Can a business credit card hurt your personal credit? – Councilor Forbes


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As a small business owner, it makes sense to keep your personal finances separate from those of your business. The same rule also applies to your credit reports. Whenever your business needs to borrow money, it’s best to do so on behalf of the business and keep your personal credit outside of it.

Yet most business financing options, such as business credit cards, come with the requirement of a personal guarantee. According to the Federal Deposit Insurance Corporation (FDIC), 96% of large banks and 86% of small banks value personal guarantees when small businesses apply to borrow money.

You can work hard to separate your personal and business credit, but a personal guarantee can confuse things in some situations. Here’s a breakdown of when a business credit card can hurt your personal credit rating, and some tips on how to avoid that problem.

Personal guarantee explained

Accepting a personal guarantee on a credit card or business loan essentially makes you a co-signer in your business. In the event that your business does not repay the lender as promised, that lender can sue you personally to seek repayment of the debt. This personal promise is the lender’s way of reducing risk when lending money to a business.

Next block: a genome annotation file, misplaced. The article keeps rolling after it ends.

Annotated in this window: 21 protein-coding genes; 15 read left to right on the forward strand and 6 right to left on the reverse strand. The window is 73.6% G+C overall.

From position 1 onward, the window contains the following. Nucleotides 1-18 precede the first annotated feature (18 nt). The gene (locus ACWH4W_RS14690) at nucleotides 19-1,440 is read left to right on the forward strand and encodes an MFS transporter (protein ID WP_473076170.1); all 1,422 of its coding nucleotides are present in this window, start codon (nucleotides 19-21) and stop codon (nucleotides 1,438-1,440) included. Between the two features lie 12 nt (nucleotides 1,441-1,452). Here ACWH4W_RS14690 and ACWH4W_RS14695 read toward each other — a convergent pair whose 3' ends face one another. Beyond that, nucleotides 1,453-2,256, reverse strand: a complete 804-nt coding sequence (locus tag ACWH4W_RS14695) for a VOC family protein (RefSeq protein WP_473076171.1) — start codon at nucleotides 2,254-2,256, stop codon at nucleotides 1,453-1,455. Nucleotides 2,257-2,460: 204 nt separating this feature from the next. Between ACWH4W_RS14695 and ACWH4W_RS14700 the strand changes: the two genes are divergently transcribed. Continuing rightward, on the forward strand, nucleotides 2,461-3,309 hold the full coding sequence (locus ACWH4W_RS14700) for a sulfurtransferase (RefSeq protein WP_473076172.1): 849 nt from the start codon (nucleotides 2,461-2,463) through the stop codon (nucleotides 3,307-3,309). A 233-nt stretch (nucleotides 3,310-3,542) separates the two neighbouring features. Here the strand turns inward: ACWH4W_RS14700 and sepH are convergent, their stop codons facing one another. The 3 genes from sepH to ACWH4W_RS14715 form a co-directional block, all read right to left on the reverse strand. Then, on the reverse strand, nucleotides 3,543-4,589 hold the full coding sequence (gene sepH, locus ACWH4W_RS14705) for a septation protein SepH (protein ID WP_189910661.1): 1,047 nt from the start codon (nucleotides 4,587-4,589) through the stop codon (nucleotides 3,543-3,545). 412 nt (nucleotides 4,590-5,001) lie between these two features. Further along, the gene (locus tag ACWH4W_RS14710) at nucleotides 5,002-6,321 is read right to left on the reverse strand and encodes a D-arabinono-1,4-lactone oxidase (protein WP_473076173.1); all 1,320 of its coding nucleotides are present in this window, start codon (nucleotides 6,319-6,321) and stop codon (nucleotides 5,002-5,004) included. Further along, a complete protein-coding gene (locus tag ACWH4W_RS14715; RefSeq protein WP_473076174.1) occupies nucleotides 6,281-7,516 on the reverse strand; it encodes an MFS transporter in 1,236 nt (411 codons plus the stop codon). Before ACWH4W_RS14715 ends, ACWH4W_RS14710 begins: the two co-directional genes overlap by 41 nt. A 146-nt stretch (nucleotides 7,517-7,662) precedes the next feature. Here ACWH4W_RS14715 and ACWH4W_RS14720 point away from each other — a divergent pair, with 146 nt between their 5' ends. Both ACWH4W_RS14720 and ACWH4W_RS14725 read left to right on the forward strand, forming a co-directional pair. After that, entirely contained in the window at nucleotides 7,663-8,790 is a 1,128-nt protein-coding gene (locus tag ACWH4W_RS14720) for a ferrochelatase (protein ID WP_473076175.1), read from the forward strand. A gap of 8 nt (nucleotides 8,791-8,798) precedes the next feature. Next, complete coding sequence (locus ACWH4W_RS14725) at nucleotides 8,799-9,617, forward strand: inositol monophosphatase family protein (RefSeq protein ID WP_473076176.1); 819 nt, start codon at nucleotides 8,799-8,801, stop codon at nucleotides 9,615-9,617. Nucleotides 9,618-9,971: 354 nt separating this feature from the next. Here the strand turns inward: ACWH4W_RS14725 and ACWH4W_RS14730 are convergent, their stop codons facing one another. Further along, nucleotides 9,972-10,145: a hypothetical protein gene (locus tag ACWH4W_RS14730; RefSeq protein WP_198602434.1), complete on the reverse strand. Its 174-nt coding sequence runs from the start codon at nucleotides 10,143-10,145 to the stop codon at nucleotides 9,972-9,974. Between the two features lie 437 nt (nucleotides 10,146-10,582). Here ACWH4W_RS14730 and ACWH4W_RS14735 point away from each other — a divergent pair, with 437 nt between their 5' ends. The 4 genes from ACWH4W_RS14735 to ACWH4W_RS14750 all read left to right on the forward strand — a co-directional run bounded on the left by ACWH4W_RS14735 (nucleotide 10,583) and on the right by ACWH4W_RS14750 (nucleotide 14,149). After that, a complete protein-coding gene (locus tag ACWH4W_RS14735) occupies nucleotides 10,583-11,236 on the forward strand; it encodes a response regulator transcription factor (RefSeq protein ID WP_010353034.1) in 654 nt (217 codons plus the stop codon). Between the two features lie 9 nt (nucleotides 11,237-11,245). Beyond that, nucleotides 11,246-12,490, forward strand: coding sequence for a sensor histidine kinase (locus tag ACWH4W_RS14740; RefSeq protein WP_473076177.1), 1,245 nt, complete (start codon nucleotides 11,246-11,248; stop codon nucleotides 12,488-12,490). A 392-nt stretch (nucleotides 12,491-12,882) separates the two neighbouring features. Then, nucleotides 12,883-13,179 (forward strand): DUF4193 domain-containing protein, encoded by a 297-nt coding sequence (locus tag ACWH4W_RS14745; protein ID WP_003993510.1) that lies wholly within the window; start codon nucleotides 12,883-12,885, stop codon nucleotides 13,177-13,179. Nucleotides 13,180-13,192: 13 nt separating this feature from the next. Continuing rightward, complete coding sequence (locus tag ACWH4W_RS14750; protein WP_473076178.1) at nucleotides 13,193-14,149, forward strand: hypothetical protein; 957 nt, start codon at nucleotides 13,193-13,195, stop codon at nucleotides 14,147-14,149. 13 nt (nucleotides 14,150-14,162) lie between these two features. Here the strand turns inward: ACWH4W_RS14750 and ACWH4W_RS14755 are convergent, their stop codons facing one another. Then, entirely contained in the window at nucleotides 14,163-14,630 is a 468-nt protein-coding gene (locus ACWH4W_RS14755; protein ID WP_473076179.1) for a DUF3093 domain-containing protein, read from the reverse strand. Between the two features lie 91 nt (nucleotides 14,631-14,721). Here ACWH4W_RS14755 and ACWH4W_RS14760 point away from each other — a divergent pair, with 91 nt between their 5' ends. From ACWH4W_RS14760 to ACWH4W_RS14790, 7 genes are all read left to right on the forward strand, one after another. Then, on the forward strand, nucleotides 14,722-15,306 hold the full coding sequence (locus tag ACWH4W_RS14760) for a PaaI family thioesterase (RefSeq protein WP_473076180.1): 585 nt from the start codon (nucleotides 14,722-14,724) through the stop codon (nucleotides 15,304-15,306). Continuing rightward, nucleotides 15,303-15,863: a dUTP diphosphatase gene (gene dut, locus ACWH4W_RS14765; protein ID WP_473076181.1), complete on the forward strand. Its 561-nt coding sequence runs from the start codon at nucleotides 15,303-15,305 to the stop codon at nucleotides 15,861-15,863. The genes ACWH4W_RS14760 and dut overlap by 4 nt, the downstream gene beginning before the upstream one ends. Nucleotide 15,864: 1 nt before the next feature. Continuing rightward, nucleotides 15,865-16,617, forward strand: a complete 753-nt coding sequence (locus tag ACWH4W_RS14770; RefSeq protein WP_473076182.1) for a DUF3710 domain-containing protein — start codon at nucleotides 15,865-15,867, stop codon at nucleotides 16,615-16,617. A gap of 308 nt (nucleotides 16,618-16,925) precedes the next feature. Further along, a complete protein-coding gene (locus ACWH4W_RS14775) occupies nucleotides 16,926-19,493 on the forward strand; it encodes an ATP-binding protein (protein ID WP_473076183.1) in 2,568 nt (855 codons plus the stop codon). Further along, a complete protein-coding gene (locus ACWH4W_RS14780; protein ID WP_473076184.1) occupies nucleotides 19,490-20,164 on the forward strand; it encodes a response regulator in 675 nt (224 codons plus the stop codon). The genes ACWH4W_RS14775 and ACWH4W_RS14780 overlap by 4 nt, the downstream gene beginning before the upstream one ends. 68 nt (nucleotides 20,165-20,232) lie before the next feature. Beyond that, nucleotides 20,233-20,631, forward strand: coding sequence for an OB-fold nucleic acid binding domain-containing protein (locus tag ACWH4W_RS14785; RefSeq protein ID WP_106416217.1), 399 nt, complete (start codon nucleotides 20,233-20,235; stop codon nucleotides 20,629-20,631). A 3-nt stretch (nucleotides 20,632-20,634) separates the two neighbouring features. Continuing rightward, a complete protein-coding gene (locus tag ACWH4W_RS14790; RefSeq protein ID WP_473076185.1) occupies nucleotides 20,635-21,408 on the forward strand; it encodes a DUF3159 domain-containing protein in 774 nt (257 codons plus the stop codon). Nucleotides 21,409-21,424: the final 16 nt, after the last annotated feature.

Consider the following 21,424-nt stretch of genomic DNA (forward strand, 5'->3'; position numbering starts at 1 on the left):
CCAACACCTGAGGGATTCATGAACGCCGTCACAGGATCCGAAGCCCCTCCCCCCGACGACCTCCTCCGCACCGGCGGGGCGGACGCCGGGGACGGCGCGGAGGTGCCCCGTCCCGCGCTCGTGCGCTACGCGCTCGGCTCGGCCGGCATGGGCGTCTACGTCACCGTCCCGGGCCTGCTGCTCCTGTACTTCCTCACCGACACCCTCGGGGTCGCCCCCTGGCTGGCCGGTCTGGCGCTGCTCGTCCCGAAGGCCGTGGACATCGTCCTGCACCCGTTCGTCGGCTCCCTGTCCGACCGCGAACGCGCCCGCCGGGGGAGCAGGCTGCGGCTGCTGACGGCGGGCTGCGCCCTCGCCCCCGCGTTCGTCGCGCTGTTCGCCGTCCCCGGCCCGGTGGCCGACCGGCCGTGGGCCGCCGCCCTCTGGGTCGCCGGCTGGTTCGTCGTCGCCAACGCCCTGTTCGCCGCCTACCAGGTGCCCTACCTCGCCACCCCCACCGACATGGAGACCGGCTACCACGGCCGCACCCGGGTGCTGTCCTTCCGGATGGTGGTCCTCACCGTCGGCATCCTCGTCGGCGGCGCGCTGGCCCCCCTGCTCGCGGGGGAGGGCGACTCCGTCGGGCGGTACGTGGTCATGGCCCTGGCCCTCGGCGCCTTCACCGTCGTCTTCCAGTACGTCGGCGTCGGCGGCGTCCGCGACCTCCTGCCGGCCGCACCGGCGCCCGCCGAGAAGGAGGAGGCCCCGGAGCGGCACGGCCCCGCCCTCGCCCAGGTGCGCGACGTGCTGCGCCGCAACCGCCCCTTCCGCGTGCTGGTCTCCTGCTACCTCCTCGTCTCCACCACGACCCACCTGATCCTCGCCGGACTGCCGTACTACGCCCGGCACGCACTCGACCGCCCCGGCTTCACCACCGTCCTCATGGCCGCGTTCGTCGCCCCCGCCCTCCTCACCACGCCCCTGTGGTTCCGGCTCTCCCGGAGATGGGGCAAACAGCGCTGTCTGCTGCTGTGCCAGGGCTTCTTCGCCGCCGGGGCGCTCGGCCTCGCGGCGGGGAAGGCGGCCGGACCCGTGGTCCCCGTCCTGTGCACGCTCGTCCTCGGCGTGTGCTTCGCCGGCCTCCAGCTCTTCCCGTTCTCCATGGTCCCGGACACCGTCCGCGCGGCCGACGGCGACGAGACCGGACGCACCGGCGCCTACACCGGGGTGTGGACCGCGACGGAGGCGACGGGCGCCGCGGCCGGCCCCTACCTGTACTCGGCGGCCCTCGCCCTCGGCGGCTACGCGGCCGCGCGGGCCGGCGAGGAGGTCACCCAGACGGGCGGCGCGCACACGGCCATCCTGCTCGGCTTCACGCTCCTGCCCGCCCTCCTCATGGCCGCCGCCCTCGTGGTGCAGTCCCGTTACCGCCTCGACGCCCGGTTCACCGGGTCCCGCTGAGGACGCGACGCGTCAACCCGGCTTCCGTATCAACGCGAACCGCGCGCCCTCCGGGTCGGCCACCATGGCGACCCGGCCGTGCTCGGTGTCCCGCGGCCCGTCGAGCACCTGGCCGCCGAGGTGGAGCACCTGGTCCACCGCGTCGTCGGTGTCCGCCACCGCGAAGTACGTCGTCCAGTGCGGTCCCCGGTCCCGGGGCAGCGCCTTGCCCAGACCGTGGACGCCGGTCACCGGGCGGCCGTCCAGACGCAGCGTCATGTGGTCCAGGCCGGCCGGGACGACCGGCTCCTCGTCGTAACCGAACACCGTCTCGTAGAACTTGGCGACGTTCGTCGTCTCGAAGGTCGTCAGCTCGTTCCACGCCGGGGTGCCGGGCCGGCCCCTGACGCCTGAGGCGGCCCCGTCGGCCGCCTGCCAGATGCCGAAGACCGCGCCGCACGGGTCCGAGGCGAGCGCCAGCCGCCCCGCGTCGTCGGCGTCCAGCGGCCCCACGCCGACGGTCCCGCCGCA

Part of a personal guarantee may also include language that allows the lender to report account details to staff. credit reporting agencies—Equifax, TransUnion and Experian. This is where the potential for personal credit score damage comes in with a business credit card.

Many lenders will only report a business account to personal credit bureaus if something is wrong (such as late payments or default). However, some small business credit card issuers choose to report business credit cards to business credit bureaus and personal credit bureaus on a monthly basis.

Business credit cards and your personal credit

Business credit cards can have a positive or negative impact on your credit, just like any other type of financing. But whether or not the account has an effect on your credit depends on a few important factors.

  1. Will the business credit card issuer check your personal credit report?
  2. Does the account appear on your credit report?
  3. Did you pay your business credit card late?
  4. What is the credit usage rate on your business credit card?

Let’s take a closer look at each of these four questions.

1. Will the business credit card issuer check your personal credit report?

In most cases, a card issuer will check your personal credit report and score when you apply for a new business credit card. When this happens, a firm credit check will appear on the credit report verified by the card issuer and the file will remain there for two years.